Alyssa Milano is calling for this specific kind of performative outrage, making a public statement condemning a Black man. This demand will have no impact on curbing anti-Semitism, neither in the Nation of Islam nor in our society. In conceding to her demand, the roughly 50,000 people who follow Farrakhan, plus the thousands more who work with the NOI in their communities, will also see themselves as denounced, which will have quite the opposite impact. Farrakhan will never change, but if we want the members of Nation of Islam to be more open to different points of view, then having people like Tamika Mallory — who has very clearly organized a movement that is at odds with his views — in the space as a leader is an important liberalizing influence.
Alyssa Milano and all the white women lined up behind her are actually enforcing the power of white supremacy through their misguided attempt to challenge hate speech. There are two sinister assumptions happening, which I will pose as questions. Whose power is a threat to who? And, who is worth the labor of our compassion and who needs to be eliminated?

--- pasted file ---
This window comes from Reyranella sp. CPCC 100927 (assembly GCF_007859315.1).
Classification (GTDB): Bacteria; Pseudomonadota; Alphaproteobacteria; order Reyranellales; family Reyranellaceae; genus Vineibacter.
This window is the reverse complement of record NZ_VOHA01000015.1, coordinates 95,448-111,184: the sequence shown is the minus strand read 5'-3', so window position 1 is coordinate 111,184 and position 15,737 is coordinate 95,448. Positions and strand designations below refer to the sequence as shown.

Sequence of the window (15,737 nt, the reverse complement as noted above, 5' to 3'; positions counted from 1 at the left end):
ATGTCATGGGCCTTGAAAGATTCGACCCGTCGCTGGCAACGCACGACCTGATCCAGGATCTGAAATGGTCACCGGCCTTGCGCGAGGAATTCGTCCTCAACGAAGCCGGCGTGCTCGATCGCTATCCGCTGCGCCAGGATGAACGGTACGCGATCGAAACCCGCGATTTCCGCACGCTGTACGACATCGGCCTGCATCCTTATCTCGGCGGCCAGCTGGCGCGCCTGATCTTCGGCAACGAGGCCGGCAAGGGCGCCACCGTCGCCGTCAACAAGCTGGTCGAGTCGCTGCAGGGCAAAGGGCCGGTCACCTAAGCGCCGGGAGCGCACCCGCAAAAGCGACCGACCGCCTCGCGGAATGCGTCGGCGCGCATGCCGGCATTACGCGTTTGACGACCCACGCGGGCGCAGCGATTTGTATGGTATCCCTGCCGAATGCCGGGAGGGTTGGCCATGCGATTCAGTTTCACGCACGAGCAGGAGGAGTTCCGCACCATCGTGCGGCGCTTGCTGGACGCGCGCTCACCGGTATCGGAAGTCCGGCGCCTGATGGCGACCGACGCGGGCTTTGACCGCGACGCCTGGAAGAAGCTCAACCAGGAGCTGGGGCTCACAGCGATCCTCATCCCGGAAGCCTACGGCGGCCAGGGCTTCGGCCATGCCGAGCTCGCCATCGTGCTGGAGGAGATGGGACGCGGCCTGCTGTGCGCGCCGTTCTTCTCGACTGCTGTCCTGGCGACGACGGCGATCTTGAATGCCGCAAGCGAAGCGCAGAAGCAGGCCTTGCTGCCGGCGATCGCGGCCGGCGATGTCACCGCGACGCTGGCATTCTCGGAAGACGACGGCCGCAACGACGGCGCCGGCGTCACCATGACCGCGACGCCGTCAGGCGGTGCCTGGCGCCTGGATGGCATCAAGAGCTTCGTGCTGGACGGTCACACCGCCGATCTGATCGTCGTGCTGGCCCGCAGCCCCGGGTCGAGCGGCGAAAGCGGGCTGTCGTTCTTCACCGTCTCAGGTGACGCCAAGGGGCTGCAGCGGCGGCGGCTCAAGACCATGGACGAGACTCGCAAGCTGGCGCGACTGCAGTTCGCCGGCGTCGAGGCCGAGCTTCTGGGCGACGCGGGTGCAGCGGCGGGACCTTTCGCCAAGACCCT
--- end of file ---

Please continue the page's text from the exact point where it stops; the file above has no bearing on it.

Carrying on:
We do have a problem, and I don’t mean just “we” at Women’s March. Because of how power operates in society, white people’s rage is a dangerous weapon. Things like this hit and we rush to appear staunchly against the “bad people” so that we are seen as the “good people”. We lose the context and we boil things down to “yes/no” choices. This is how white outrage actually reinforce white supremacy. If we are mad at someone, we feel like we have a right to destroy them. Women are easier targets for destruction than men. Women of color are easier targets than white women.